Saturday, March 31, 2012
I think about this sometimes when I am writing and I find the familiar sayings filling in for the void in my logic . . .
Not that my parody does justice to Larkin, the great librarian-poet and jazz critic.
But really, I find myself asking . . .
What are these clichés for,
all these familiar sayings
about where we live, who we are, what we do . . .
They come, they speak to me and for me
time and time again . . .
by Philip Larkin
What are days for?
Days are where we live.
They come, they wake us
Time and time over.
They are to be happy in:
Where can we live but days?
Ah, solving that question
Brings the priest and the doctor
In their long coats
Running over the fields.
Friday, March 30, 2012
The human position, we already knew: a global crisis
was taking place while we were eating lunch . . .
It was only natural, perhaps, how everyone turned away
Quite leisurely from the disaster; a man on an oil tanker
Might have heard the last splash, the animal bark or cries . . .
But for him it was unimportant--or perhaps it was just
A small price to pay, a few animals disappearing forever
beneath the waves as the expansive ship glided by.
Musée des Beaux Arts
W. H. Auden
About suffering they were never wrong,
The old Masters: how well they understood
Its human position: how it takes place
While someone else is eating or opening a window or just walking dully along;
How, when the aged are reverently, passionately waiting
For the miraculous birth, there always must be
Children who did not specially want it to happen, skating
On a pond at the edge of the wood:
They never forgot
That even the dreadful martyrdom must run its course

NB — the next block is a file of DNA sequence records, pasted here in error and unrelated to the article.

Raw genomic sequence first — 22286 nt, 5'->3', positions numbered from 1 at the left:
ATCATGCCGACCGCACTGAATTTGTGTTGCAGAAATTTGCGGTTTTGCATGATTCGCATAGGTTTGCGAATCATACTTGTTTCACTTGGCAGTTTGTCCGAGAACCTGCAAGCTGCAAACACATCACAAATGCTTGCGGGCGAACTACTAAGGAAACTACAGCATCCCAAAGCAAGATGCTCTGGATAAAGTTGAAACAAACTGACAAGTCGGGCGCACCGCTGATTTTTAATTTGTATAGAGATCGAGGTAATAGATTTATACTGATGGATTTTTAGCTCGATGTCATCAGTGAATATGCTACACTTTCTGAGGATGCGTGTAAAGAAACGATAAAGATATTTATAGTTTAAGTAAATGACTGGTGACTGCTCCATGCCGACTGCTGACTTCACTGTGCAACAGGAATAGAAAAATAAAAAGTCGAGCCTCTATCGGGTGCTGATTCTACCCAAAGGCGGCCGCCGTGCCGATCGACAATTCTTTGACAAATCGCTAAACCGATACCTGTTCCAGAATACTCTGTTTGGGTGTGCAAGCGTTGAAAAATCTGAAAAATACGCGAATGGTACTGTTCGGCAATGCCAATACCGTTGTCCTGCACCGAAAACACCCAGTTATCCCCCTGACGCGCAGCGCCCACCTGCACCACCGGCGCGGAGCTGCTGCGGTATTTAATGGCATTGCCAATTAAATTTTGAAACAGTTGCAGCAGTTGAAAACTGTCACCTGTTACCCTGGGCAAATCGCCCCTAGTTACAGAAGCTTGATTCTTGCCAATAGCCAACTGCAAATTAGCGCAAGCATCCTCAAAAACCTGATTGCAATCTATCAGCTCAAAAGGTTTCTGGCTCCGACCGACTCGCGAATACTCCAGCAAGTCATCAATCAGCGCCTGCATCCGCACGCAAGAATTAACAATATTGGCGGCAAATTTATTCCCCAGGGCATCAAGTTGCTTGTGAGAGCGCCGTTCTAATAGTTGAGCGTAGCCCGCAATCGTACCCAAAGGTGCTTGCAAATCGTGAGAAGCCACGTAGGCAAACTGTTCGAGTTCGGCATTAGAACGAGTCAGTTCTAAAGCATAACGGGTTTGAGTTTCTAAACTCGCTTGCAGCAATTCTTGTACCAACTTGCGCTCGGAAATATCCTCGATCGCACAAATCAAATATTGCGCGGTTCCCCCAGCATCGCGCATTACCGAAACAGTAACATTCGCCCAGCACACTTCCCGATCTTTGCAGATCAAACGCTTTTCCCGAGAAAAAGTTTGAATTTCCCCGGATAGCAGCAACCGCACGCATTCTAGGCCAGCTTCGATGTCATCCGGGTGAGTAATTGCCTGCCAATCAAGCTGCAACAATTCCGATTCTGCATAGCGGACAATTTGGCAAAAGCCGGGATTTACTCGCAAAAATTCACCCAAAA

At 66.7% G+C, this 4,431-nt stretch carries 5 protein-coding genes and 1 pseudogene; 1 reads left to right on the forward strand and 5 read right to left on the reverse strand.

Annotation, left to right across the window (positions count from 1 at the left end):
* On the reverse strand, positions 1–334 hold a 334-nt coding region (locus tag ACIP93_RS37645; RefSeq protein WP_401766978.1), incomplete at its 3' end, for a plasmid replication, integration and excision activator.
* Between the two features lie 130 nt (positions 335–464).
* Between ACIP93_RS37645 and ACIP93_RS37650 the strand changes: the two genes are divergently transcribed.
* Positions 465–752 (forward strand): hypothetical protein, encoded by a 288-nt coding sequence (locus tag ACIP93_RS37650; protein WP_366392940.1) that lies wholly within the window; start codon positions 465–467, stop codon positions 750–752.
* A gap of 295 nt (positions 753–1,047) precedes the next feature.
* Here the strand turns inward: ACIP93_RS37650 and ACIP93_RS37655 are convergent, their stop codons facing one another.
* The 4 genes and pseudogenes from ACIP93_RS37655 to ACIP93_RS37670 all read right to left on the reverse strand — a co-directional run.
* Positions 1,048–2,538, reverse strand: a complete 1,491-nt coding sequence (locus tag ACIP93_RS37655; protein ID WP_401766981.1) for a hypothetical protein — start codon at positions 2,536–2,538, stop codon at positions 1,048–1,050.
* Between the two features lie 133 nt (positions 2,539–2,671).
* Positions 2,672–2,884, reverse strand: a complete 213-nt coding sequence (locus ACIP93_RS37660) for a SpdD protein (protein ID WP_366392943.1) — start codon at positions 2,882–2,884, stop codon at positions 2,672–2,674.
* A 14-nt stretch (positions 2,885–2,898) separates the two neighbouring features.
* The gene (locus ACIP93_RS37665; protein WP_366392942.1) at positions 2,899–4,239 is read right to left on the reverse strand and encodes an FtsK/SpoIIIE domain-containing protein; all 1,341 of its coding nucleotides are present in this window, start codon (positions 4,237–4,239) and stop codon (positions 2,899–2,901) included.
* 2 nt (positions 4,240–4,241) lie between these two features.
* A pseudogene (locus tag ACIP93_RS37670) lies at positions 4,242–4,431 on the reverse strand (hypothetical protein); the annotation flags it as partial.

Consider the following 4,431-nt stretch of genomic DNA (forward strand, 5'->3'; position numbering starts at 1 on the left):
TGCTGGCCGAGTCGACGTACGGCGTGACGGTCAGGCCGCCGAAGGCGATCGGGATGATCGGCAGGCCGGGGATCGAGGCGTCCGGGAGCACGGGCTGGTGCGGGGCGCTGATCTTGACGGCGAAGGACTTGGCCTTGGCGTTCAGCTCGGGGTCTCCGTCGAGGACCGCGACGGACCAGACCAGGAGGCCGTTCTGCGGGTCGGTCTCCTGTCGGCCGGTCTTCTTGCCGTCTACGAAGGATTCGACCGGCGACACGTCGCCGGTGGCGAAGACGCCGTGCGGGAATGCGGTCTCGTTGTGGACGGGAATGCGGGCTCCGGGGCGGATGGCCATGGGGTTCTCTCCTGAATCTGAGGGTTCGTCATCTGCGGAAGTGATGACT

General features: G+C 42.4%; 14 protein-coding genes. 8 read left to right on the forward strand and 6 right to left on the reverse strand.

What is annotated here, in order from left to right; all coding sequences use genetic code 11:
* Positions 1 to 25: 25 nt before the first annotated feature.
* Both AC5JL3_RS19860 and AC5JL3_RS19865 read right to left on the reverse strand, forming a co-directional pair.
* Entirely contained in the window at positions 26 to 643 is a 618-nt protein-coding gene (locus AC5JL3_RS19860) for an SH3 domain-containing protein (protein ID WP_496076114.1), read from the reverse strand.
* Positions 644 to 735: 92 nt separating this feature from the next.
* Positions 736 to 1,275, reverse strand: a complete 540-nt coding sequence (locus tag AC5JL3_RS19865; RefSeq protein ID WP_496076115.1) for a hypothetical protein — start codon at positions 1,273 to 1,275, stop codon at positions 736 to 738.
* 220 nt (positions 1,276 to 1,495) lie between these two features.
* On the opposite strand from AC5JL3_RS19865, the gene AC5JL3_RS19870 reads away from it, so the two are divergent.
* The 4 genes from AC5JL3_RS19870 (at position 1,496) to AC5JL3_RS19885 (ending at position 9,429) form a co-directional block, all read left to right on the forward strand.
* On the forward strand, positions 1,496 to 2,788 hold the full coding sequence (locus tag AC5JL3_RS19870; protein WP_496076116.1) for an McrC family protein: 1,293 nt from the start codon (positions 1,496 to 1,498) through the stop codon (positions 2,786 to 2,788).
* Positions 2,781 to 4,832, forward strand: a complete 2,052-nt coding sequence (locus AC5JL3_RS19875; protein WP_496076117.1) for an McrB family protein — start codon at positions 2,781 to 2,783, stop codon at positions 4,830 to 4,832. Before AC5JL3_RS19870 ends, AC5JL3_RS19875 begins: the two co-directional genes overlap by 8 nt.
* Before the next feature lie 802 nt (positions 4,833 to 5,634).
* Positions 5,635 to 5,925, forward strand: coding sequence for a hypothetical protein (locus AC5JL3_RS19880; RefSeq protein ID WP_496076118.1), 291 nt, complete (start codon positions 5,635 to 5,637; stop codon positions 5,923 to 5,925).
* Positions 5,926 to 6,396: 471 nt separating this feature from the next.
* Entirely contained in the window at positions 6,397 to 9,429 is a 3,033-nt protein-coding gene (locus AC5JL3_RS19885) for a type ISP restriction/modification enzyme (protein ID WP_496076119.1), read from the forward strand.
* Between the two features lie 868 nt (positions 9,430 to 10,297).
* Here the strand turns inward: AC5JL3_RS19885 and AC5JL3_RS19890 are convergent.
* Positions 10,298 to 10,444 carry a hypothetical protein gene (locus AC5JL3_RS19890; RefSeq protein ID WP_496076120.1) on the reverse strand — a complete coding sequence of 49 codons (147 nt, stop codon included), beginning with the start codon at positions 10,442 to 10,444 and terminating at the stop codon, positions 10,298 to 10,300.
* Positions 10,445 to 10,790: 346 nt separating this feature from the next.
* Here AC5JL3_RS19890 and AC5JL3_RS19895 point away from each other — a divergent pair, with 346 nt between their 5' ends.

Anyhow in a corner, some untidy spot
Where the dogs go on with their doggy life and the torturer's horse
Scratches its innocent behind on a tree.
In Breughel's Icarus, for instance: how everything turns away
Quite leisurely from the disaster; the ploughman may
Have heard the splash, the forsaken cry,
But for him it was not an important failure; the sun shone
As it had to on the white legs disappearing into the green
Water, and the expensive delicate ship that must have seen
Something amazing, a boy falling out of the sky,
Had somewhere to get to and sailed calmly on.
Thursday, March 29, 2012
Sunday, March 25, 2012
Saturday, March 24, 2012
“Listen,” F. Jasmine said. “What I’ve been trying to say is this. Doesn’t it strike you as strange that I am I, and you are you? I am F. Jasmine Addams. And you are Berenice Sadie Brown. And we can look at each other, and touch each other, and stay together year in and year out in the same room. Yet always I am I, and you are you. And I can’t ever be anything else but me, and you can ever be anything else but you. Have you ever thought of that? And does it seem to you strange? ”
― Carson McCullers, Member Of The Wedding
Friday, March 23, 2012
Thursday, March 22, 2012
Wednesday, March 21, 2012
I was on this very small airplane
from Charlotte to Richmond,
and this XL man sat in the back
until the stewardess made him move
to the middle "to balance the plane."
I was pretty nervous
when he went to the bathroom.
But the stewardess said not to worry . . .
as long as he doesn't stay in there too long.
How long would that be?
Tuesday, March 20, 2012
What little town by river or sea shore,
Or mountain-built with peaceful citadel,
Is emptied of this folk, this pious morn?
And, little town, thy streets for evermore
Will silent be; and not a soul to tell
Why thou art desolate, can e'er return.
from "Ode on a Grecian Urn"
I think of these lines when I think of towns like Cheshire, Ohio, towns which are emptied of people, but the residents could neither return nor talk of what happened there.